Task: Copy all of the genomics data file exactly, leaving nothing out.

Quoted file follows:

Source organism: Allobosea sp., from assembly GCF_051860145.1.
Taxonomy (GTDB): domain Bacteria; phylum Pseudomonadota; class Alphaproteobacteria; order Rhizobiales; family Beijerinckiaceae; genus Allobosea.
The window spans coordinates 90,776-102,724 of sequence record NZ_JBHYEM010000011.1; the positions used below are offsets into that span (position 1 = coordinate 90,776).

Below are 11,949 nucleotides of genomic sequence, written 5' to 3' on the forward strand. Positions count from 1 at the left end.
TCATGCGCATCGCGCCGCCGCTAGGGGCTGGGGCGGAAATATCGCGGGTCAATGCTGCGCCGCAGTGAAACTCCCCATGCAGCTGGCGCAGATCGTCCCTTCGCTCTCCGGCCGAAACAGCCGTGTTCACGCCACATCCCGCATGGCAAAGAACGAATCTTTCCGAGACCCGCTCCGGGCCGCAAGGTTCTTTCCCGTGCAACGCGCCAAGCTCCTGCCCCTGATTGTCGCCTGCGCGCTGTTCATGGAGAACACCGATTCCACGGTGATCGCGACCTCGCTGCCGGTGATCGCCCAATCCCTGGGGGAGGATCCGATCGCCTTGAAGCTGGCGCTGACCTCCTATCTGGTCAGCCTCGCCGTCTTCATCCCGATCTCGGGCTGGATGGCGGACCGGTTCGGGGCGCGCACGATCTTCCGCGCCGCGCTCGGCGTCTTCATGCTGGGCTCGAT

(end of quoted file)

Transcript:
Source organism: Allobosea sp., from assembly GCF_051860145.1.
Taxonomy (GTDB): domain Bacteria; phylum Pseudomonadota; class Alphaproteobacteria; order Rhizobiales; family Beijerinckiaceae; genus Allobosea.
The window spans coordinates 90,776-102,724 of sequence record NZ_JBHYEM010000011.1; the positions used below are offsets into that span (position 1 = coordinate 90,776).

Below are 11,949 nucleotides of genomic sequence, written 5' to 3' on the forward strand. Positions count from 1 at the left end.
TCATGCGCATCGCGCCGCCGCTAGGGGCTGGGGCGGAAATATCGCGGGTCAATGCTGCGCCGCAGTGAAACTCCCCATGCAGCTGGCGCAGATCGTCCCTTCGCTCTCCGGCCGAAACAGCCGTGTTCACGCCACATCCCGCATGGCAAAGAACGAATCTTTCCGAGACCCGCTCCGGGCCGCAAGGTTCTTTCCCGTGCAACGCGCCAAGCTCCTGCCCCTGATTGTCGCCTGCGCGCTGTTCATGGAGAACACCGATTCCACGGTGATCGCGACCTCGCTGCCGGTGATCGCCCAATCCCTGGGGGAGGATCCGATCGCCTTGAAGCTGGCGCTGACCTCCTATCTGGTCAGCCTCGCCGTCTTCATCCCGATCTCGGGCTGGATGGCGGACCGGTTCGGGGCGCGCACGATCTTCCGCGCCGCGCTCGGCGTCTTCATGCTGGGCTCGAT